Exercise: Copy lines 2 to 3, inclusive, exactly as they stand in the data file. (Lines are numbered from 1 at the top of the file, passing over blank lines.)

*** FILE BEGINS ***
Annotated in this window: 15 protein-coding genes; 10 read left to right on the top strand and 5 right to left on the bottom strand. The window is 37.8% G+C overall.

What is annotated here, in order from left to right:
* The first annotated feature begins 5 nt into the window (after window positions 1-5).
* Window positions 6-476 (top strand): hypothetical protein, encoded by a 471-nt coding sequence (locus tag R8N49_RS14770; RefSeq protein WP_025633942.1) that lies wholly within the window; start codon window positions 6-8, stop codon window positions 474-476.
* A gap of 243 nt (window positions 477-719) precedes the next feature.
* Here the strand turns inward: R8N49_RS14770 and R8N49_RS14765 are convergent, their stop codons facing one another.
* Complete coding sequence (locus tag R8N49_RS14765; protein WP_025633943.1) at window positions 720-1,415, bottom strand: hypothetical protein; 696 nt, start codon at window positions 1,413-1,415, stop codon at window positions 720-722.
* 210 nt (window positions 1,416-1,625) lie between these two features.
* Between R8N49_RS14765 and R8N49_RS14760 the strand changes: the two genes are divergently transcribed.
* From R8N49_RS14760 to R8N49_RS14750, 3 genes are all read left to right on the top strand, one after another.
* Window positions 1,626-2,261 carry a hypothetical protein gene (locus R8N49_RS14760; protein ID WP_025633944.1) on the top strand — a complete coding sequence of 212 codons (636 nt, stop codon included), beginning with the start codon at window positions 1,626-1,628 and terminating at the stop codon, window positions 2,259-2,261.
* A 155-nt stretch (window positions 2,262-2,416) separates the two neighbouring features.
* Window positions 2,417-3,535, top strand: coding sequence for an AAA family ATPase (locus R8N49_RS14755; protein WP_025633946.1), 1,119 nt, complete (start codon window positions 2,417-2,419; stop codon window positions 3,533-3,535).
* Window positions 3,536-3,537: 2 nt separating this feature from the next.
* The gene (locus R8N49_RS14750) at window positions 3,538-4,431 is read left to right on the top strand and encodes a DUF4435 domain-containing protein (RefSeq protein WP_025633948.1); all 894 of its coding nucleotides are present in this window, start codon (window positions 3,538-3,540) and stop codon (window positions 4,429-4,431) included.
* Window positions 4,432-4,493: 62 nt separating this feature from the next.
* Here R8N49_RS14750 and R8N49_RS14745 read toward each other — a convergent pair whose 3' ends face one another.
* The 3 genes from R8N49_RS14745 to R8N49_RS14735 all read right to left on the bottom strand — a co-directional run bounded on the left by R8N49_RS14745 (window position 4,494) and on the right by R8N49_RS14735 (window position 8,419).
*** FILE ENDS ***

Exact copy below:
What is annotated here, in order from left to right:
* The first annotated feature begins 5 nt into the window (after window positions 1-5).